For the last month, the Nakusp Youth Centre has been under the management of a new youth coordinator.
Rachel Adair was looking for work in the area related to her field of study, something that was educational and involving youth. When she heard about the youth coordinator position that had opened up, she jumped at the opportunity.
“I really like it,” she said. “I feel like there is a lot of responsibility, but I enjoy being in that leadership role, and I see there is a lot of potential for empowering the youth. I’m excited.”
Adair has a background in linguistics, and is currently working on completing her Masters in education.
Adair has experience in working with youth. Before coming to Nakusp, she spent four years teaching in Laos, a country in Central Asia bordering Myanmar, Thailand, Cambodia, Vietnam, and China.
Right now she’s figuring out how things work at the youth centre, and is trying to plan activities that might interest the youth.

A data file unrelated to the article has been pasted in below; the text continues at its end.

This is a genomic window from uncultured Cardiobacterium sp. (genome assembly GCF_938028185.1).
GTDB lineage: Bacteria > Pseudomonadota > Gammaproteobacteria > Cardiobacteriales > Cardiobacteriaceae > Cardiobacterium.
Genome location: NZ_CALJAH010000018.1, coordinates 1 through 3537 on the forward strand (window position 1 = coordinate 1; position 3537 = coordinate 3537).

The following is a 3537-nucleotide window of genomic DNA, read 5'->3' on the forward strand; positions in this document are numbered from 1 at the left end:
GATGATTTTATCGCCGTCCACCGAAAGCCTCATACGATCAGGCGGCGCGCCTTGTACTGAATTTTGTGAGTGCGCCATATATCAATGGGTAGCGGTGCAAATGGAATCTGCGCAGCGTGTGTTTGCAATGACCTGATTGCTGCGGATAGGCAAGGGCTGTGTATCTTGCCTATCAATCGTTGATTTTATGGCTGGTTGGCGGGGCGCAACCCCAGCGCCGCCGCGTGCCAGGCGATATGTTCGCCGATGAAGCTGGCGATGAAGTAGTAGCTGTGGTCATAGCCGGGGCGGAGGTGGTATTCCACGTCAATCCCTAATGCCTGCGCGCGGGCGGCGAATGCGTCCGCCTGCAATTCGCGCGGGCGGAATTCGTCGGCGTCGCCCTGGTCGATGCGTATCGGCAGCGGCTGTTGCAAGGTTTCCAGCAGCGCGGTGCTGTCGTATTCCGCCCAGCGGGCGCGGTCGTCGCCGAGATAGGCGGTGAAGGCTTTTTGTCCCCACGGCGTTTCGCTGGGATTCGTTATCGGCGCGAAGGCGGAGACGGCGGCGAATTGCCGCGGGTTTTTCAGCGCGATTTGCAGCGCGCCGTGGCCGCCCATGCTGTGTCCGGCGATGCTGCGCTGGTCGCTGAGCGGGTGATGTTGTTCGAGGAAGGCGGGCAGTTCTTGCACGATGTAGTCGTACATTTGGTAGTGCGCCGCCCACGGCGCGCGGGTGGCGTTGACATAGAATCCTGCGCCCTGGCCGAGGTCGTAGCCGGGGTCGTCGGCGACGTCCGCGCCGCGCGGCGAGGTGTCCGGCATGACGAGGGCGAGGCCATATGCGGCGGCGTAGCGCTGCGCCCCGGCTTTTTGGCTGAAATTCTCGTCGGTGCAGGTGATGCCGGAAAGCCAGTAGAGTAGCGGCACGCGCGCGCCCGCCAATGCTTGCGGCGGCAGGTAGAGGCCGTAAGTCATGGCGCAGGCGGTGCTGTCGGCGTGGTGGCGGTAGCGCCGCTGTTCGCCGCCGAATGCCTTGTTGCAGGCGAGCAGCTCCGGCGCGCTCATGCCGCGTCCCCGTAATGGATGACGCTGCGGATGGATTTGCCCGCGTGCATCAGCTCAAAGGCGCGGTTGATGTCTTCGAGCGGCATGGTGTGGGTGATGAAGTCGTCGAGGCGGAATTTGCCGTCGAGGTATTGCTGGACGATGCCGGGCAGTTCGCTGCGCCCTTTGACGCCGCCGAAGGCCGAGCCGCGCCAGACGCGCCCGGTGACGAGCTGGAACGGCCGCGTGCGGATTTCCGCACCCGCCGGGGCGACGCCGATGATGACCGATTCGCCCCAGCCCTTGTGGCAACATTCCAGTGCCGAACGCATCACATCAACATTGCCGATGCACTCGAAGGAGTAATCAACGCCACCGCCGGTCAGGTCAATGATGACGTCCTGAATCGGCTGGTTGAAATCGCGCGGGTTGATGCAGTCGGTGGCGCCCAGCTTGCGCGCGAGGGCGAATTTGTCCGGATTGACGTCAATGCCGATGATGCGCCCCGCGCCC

One activity that was very successful was a visit to Revelstoke, where she and the youth, along with a couple of volunteers, went on the pipe coaster.
Currently, the most successful evening at the youth centre is nerd night, which is held once a week. Teenagers come to the centre, where they play various board games and sometimes computer games if one of them brings a laptop.
While events like this are great, Adair would like to branch out and try different theme nights to bring in more youth. One such event is art night.
“People who like any kind of art are coming in and Amy Surina is going to come and do a little tutorial for some anime drawing,” she said.
Along with art night, Adair is trying to get youth involved with more food and baking activities. Some of the activities will take place at the youth centre, but because there isn’t a complete kitchen in the centre, arrangements will have to be made for any larger scale activities.
One of the challenges Adair faces is just trying to get youth to come to the centre.
“I really think people would enjoy it if they just came,” she said. “I can plan activities — and I would love to get the youth involved in planning activities as well — but if no one comes, that’s the challenge.”
She said she would have loved to have something like the centre where she was growing up, somewhere she could feel safe and comfortable and she wishes more youth could make it out.
“The youth need something to do, they should have a place of their own.”